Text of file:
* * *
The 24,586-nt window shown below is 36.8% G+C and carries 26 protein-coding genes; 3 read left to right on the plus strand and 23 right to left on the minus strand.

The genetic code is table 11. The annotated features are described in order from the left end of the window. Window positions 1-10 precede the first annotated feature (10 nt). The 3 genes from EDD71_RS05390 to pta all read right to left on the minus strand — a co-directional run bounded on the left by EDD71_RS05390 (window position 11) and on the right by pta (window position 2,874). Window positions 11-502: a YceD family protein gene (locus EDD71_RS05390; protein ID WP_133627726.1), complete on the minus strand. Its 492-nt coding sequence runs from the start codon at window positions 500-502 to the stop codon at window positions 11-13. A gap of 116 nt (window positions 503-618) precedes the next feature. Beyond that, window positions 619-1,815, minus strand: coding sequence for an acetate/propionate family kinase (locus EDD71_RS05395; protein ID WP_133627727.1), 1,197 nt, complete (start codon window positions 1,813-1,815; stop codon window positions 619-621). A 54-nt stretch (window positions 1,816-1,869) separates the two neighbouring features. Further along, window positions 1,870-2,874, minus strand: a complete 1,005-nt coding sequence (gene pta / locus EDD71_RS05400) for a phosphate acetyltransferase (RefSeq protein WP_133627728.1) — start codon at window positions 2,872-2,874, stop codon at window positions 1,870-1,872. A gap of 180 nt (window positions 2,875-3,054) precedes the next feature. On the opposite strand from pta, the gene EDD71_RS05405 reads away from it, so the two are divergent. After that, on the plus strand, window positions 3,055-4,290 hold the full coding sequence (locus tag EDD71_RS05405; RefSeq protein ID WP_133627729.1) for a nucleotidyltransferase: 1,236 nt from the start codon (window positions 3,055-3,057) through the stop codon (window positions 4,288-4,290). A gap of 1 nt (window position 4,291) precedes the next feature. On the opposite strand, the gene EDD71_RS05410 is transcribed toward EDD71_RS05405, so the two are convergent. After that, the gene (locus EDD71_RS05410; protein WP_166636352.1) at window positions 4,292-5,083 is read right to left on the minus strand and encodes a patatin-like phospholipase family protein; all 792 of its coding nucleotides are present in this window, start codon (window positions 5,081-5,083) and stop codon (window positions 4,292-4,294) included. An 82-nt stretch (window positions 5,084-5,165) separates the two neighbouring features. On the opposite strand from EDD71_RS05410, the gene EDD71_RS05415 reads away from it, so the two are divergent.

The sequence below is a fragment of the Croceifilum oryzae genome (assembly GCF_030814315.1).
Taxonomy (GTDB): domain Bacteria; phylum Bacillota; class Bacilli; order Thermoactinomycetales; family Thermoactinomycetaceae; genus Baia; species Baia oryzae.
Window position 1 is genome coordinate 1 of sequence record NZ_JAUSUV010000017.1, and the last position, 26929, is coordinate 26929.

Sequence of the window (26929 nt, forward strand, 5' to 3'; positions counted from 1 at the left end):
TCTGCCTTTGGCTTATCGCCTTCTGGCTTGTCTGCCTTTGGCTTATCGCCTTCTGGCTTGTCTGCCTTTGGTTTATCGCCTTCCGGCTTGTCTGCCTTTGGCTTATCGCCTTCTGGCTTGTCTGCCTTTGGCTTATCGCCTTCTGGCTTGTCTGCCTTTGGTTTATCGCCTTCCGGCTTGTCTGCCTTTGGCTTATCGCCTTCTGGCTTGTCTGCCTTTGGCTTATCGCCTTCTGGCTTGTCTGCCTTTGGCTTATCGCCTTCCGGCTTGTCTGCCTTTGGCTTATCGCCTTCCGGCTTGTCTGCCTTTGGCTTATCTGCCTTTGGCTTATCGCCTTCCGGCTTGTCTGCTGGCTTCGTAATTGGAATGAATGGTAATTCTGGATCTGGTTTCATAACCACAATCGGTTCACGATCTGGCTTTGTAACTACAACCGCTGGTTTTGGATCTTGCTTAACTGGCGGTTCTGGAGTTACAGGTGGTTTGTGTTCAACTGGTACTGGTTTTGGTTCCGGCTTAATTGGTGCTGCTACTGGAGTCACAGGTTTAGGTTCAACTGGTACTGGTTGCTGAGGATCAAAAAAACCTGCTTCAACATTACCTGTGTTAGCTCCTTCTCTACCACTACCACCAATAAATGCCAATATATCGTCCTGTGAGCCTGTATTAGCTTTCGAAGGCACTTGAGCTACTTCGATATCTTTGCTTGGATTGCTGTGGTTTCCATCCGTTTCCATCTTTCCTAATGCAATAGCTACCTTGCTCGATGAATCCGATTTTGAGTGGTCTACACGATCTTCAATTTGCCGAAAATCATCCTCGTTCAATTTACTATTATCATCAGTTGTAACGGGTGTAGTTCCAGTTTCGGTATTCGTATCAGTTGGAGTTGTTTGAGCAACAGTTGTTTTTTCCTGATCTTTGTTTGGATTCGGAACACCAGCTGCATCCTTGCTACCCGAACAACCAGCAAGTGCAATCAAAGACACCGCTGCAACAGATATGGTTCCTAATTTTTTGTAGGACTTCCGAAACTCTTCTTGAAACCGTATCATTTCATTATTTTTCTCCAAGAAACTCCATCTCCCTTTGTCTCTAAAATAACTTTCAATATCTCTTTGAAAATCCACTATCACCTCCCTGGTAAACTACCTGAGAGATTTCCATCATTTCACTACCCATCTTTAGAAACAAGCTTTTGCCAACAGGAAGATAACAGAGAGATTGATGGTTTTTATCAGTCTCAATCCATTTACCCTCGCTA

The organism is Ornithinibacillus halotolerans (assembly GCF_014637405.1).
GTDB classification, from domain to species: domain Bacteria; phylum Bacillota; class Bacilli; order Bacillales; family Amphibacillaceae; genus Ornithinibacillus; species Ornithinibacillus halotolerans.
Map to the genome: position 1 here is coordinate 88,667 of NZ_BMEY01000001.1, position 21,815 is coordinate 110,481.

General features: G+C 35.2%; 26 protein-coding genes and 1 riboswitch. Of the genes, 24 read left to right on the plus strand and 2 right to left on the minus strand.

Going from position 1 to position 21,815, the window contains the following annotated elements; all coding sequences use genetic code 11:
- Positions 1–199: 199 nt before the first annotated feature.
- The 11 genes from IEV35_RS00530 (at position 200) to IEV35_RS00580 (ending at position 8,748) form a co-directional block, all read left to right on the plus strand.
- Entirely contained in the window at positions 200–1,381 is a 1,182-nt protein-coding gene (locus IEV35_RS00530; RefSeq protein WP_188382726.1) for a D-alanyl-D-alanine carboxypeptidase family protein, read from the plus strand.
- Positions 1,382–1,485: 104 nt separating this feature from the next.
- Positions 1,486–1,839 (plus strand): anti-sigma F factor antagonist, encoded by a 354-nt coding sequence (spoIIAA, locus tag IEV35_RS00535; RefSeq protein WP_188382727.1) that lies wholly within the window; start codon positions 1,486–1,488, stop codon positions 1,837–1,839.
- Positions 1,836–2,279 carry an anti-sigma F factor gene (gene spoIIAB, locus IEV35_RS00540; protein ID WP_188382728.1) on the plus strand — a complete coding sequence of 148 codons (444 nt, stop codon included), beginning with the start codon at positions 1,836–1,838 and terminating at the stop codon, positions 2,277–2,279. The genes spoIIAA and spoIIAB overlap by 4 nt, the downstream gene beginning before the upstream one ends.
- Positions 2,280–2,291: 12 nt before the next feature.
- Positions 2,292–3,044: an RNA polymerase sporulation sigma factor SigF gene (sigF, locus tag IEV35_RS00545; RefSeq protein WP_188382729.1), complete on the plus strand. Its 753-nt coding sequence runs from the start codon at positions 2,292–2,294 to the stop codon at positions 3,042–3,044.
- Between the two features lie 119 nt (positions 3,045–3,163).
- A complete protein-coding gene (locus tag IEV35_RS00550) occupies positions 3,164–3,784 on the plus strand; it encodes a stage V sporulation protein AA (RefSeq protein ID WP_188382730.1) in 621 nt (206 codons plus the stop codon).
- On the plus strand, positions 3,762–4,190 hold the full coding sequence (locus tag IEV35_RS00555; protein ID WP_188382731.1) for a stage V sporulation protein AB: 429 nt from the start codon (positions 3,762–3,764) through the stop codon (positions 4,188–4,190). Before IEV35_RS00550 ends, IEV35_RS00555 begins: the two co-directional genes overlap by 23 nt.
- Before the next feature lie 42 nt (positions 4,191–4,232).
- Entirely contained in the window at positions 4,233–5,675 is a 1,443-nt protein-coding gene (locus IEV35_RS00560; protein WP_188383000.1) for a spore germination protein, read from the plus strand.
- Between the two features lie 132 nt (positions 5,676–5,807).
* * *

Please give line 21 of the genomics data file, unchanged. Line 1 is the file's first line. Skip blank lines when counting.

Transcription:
- Between the two features lie 119 nt (positions 3,045–3,163).